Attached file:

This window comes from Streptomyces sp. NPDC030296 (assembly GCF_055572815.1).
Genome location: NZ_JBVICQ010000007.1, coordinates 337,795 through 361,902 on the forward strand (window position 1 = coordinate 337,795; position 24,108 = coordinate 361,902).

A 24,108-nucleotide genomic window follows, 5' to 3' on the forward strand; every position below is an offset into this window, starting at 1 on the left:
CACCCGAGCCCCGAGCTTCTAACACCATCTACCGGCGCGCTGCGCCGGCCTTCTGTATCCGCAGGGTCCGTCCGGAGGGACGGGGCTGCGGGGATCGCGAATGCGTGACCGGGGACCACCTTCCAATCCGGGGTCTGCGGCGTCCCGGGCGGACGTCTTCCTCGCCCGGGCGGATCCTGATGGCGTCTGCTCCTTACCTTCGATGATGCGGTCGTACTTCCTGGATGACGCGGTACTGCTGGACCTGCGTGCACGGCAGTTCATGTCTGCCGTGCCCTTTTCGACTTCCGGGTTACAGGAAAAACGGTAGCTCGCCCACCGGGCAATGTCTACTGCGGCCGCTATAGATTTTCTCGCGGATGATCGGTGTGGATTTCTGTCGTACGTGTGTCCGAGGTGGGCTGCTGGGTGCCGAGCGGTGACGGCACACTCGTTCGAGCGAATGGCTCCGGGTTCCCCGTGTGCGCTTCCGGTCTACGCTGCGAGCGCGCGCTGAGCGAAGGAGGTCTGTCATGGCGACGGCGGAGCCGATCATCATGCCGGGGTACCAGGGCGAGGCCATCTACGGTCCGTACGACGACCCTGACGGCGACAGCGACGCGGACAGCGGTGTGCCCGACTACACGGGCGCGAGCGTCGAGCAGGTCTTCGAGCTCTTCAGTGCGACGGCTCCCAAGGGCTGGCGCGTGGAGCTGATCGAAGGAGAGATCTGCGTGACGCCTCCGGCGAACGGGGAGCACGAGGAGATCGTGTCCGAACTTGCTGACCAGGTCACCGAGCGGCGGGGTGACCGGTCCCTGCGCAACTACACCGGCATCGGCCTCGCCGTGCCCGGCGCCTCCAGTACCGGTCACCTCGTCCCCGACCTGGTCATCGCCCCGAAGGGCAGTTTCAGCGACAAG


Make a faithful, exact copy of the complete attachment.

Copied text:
This window comes from Streptomyces sp. NPDC030296 (assembly GCF_055572815.1).
Genome location: NZ_JBVICQ010000007.1, coordinates 337,795 through 361,902 on the forward strand (window position 1 = coordinate 337,795; position 24,108 = coordinate 361,902).

A 24,108-nucleotide genomic window follows, 5' to 3' on the forward strand; every position below is an offset into this window, starting at 1 on the left:
CACCCGAGCCCCGAGCTTCTAACACCATCTACCGGCGCGCTGCGCCGGCCTTCTGTATCCGCAGGGTCCGTCCGGAGGGACGGGGCTGCGGGGATCGCGAATGCGTGACCGGGGACCACCTTCCAATCCGGGGTCTGCGGCGTCCCGGGCGGACGTCTTCCTCGCCCGGGCGGATCCTGATGGCGTCTGCTCCTTACCTTCGATGATGCGGTCGTACTTCCTGGATGACGCGGTACTGCTGGACCTGCGTGCACGGCAGTTCATGTCTGCCGTGCCCTTTTCGACTTCCGGGTTACAGGAAAAACGGTAGCTCGCCCACCGGGCAATGTCTACTGCGGCCGCTATAGATTTTCTCGCGGATGATCGGTGTGGATTTCTGTCGTACGTGTGTCCGAGGTGGGCTGCTGGGTGCCGAGCGGTGACGGCACACTCGTTCGAGCGAATGGCTCCGGGTTCCCCGTGTGCGCTTCCGGTCTACGCTGCGAGCGCGCGCTGAGCGAAGGAGGTCTGTCATGGCGACGGCGGAGCCGATCATCATGCCGGGGTACCAGGGCGAGGCCATCTACGGTCCGTACGACGACCCTGACGGCGACAGCGACGCGGACAGCGGTGTGCCCGACTACACGGGCGCGAGCGTCGAGCAGGTCTTCGAGCTCTTCAGTGCGACGGCTCCCAAGGGCTGGCGCGTGGAGCTGATCGAAGGAGAGATCTGCGTGACGCCTCCGGCGAACGGGGAGCACGAGGAGATCGTGTCCGAACTTGCTGACCAGGTCACCGAGCGGCGGGGTGACCGGTCCCTGCGCAACTACACCGGCATCGGCCTCGCCGTGCCCGGCGCCTCCAGTACCGGTCACCTCGTCCCCGACCTGGTCATCGCCCCGAAGGGCAGTTTCAGCGACAAG